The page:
6. United Healthcare is a SCAM, if you ask me. So are many other “insurance” companies.

    CASE NO.1

    I take my daughter to get a FREE mandatory shot to enter the school system here in the US. She had almost all shots already, missing one. I looked on the United Healthcare Oxford website for an in-network doctor, got an appointment and got the shot.

    Supposedly FREE.

    I got a bill for $884. After many calls and yelling, they still got us to pay $125. Let’s say it’s been 2 years since she saw a pediatrician, I just cannot afford this. So we keep her healthy and safe. We’ll have to look for a pediatrician here in New Jersey, as we moved, and on September she starts school again. Happy times :(

    CASE 2

    I get a referral from my PCP to have a mammogram and breast sonogram. Never had these since we immigrated (close to 3 years).

    I call the hospital she works with, the tell me YOU ARE IN NETWORK. I go to have the procedures done and ask again, at the reception “are you sure you are in-network’ with me?”

    As there are hundreds of practices that can do this in-network, I see no reason why I should go out of network.


    This is what the receptionist tells me, after checking my insurance card.

    I go in, have the procedures, now I have 2 big bills:

    1. 800 dollars from the doctor who supposedly did the procedures (she appears out-of-network, although I was told we are in network). I didn’t see the doctor anyway, as procedures were done by technicians.

    2. 3545 dollars from the hospital, the insurance company tells me they are not in network. I called the hospital 2 times already and they confirmed we are in network.

    What do I do now?

    1. Oh gosh, so sorry to hear what you’ve gone through! Case 1 – perhaps the doctor’s office put the wrong billing codes or billed to the wrong doctor. It’s so hard to know. I got $700-$800+ vaccine bills for my son a few years ago when his doctor’s office was going through administrative changes. There were all these delays on both sides that kept generating bills for out-of-network services by accident. I was on the phone constantly, but at least they told me there were errors. Eventually the bills cleared up.

      Case 2 – I’ve heard about many cases of out-of-network doctors and technicians working at in-network hospitals. Maybe like this is what happened to you. There may also be confusion on network coverage for the specific insurance plan you have. For example some insurance plans with the same provider can have totally different networks. It can be so confusing.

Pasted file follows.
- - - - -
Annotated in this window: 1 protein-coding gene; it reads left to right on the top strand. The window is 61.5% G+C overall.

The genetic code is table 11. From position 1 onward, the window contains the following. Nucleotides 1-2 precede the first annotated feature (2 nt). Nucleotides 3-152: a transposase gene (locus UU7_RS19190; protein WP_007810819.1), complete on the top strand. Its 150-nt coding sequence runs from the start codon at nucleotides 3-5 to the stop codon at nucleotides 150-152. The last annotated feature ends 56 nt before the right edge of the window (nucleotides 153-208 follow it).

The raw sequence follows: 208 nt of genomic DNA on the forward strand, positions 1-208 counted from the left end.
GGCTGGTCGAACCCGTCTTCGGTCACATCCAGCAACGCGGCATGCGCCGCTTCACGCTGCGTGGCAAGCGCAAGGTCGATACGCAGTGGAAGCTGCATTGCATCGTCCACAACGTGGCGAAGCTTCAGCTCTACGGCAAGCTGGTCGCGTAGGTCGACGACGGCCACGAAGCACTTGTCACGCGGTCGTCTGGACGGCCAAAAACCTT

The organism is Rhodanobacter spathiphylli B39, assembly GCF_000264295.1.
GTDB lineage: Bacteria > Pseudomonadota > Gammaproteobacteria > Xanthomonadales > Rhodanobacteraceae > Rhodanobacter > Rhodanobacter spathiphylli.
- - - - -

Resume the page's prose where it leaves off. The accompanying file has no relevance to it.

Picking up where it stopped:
7. Frugal Bazooka

    Samurai Sydney

    Great post. You are a talented writer and should continue to write as much as possible. Outrageous hidden medical costs are the great scandal of our time. When I was a kid very few people had health insurance. Knowing this, hospitals, doctors, ambulance companies etc knew they couldn’t charge outrageous prices because people wouldn’t pay it. As a result costs were relatively low. Of course 30 years ago lawyers and their clients were more ethical as well which kept medical lawsuits to a minimum. Suddenly, (I can almost remember the date in the 1980s) everyone HAD to have the job offered benefit of “health insurance” and then ALL medical costs went thru the roof. Why? Because whatever the insurance company limits were, suddenly…magically, that was the exact amount of the billing. It’s terrible and it will eventually drive a majority of the country to accept a socialist medical system – which may be the only thing worse than what we currently have.

    P.S. Very happy that your daughter is well.

    1. Thank you! I am humbled by so much feedback. I’m really glad I was able to share my story and am so shocked at how many other horrible medical billing stories so many people have. It’s nuts!

  8. Glendae Ekstrom

    I called 911 but didn’t take a ride to hospital. Later I received a check for $1500 but I’d never received a bill. I contacted ins co and they had me tear up check and proceeded to inquire of correct billing. Later, ins sent me a check for $200 and I still hadn’t received a bill. I had to continue requesting a bill before I would pay $200.

  9. I got screwed over as well. I fainted at work and even though I was ok, someone called 911, and when the paramedics asked if I wanted to go to the hospital, I remember thinking for a second, I’m going to get screwed over with the bill, but I was in a stressful situation so I went. Of course, a few weeks later, I received a bill for almost $1000 for a 10 minute ride to the hospital + an hour stay in the ER where they did nothing except take my blood pressure and monitor me. I tried calling my insurance company to fight it but they wouldn’t relent so I sucked it up and used my HSA money to pay it. I’ll never ever accept an ambulance ride again unless it truly is a life and death situation. Our health care system is so messed up – they don’t treat people like this in other countries. I was lucky that spending $1000 of my HSA money didn’t hurt me financially or put me into debt but I can’t imagine what I would do if I was making less money and living paycheck to paycheck.